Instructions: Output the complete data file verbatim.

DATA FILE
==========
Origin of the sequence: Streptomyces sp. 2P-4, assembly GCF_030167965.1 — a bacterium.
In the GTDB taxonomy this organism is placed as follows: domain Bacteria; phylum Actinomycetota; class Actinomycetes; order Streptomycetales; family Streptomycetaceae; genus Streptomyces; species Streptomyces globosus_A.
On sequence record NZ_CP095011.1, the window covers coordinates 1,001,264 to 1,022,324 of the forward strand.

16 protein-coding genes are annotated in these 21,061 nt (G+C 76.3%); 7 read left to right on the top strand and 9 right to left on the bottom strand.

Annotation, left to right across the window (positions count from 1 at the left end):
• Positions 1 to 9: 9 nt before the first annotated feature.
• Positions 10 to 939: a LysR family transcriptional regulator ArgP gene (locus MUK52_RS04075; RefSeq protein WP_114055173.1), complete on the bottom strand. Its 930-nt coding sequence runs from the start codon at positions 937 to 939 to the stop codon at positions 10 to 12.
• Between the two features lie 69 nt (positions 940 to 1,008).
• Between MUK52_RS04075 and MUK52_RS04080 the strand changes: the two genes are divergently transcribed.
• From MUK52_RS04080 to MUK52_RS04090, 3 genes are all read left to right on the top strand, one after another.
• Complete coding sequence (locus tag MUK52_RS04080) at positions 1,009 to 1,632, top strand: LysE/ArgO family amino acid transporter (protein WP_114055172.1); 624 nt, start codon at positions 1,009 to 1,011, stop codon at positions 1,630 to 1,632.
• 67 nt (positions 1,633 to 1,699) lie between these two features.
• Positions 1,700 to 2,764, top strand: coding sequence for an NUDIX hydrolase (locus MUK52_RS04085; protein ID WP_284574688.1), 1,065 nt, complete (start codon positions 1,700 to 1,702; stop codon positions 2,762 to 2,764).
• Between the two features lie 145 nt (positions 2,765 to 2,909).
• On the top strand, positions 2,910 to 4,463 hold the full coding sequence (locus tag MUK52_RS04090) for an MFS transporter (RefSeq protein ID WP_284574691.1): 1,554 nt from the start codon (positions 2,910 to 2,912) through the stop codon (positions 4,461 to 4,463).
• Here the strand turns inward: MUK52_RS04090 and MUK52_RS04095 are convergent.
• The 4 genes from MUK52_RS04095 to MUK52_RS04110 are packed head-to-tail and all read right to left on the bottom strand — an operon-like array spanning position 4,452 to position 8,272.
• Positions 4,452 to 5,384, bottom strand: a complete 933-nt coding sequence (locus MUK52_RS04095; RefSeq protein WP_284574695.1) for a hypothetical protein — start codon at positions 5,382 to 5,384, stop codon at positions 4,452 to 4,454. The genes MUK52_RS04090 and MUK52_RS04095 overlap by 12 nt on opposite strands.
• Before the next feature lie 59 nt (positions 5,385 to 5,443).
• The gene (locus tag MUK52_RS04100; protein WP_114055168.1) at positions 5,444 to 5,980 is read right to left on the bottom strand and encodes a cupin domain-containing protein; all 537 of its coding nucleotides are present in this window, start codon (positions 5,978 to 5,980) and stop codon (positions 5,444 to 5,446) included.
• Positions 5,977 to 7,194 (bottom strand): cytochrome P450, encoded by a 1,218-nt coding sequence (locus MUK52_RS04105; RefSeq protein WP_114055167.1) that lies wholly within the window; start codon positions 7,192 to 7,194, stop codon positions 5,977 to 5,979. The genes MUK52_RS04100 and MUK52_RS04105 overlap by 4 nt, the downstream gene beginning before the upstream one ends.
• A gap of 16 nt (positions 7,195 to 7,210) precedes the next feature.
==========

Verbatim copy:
Origin of the sequence: Streptomyces sp. 2P-4, assembly GCF_030167965.1 — a bacterium.
In the GTDB taxonomy this organism is placed as follows: domain Bacteria; phylum Actinomycetota; class Actinomycetes; order Streptomycetales; family Streptomycetaceae; genus Streptomyces; species Streptomyces globosus_A.
On sequence record NZ_CP095011.1, the window covers coordinates 1,001,264 to 1,022,324 of the forward strand.

16 protein-coding genes are annotated in these 21,061 nt (G+C 76.3%); 7 read left to right on the top strand and 9 right to left on the bottom strand.

Annotation, left to right across the window (positions count from 1 at the left end):
• Positions 1 to 9: 9 nt before the first annotated feature.
• Positions 10 to 939: a LysR family transcriptional regulator ArgP gene (locus MUK52_RS04075; RefSeq protein WP_114055173.1), complete on the bottom strand. Its 930-nt coding sequence runs from the start codon at positions 937 to 939 to the stop codon at positions 10 to 12.
• Between the two features lie 69 nt (positions 940 to 1,008).
• Between MUK52_RS04075 and MUK52_RS04080 the strand changes: the two genes are divergently transcribed.
• From MUK52_RS04080 to MUK52_RS04090, 3 genes are all read left to right on the top strand, one after another.
• Complete coding sequence (locus tag MUK52_RS04080) at positions 1,009 to 1,632, top strand: LysE/ArgO family amino acid transporter (protein WP_114055172.1); 624 nt, start codon at positions 1,009 to 1,011, stop codon at positions 1,630 to 1,632.
• 67 nt (positions 1,633 to 1,699) lie between these two features.
• Positions 1,700 to 2,764, top strand: coding sequence for an NUDIX hydrolase (locus MUK52_RS04085; protein ID WP_284574688.1), 1,065 nt, complete (start codon positions 1,700 to 1,702; stop codon positions 2,762 to 2,764).
• Between the two features lie 145 nt (positions 2,765 to 2,909).
• On the top strand, positions 2,910 to 4,463 hold the full coding sequence (locus tag MUK52_RS04090) for an MFS transporter (RefSeq protein ID WP_284574691.1): 1,554 nt from the start codon (positions 2,910 to 2,912) through the stop codon (positions 4,461 to 4,463).
• Here the strand turns inward: MUK52_RS04090 and MUK52_RS04095 are convergent.
• The 4 genes from MUK52_RS04095 to MUK52_RS04110 are packed head-to-tail and all read right to left on the bottom strand — an operon-like array spanning position 4,452 to position 8,272.
• Positions 4,452 to 5,384, bottom strand: a complete 933-nt coding sequence (locus MUK52_RS04095; RefSeq protein WP_284574695.1) for a hypothetical protein — start codon at positions 5,382 to 5,384, stop codon at positions 4,452 to 4,454. The genes MUK52_RS04090 and MUK52_RS04095 overlap by 12 nt on opposite strands.
• Before the next feature lie 59 nt (positions 5,385 to 5,443).
• The gene (locus tag MUK52_RS04100; protein WP_114055168.1) at positions 5,444 to 5,980 is read right to left on the bottom strand and encodes a cupin domain-containing protein; all 537 of its coding nucleotides are present in this window, start codon (positions 5,978 to 5,980) and stop codon (positions 5,444 to 5,446) included.
• Positions 5,977 to 7,194 (bottom strand): cytochrome P450, encoded by a 1,218-nt coding sequence (locus MUK52_RS04105; RefSeq protein WP_114055167.1) that lies wholly within the window; start codon positions 7,192 to 7,194, stop codon positions 5,977 to 5,979. The genes MUK52_RS04100 and MUK52_RS04105 overlap by 4 nt, the downstream gene beginning before the upstream one ends.
• A gap of 16 nt (positions 7,195 to 7,210) precedes the next feature.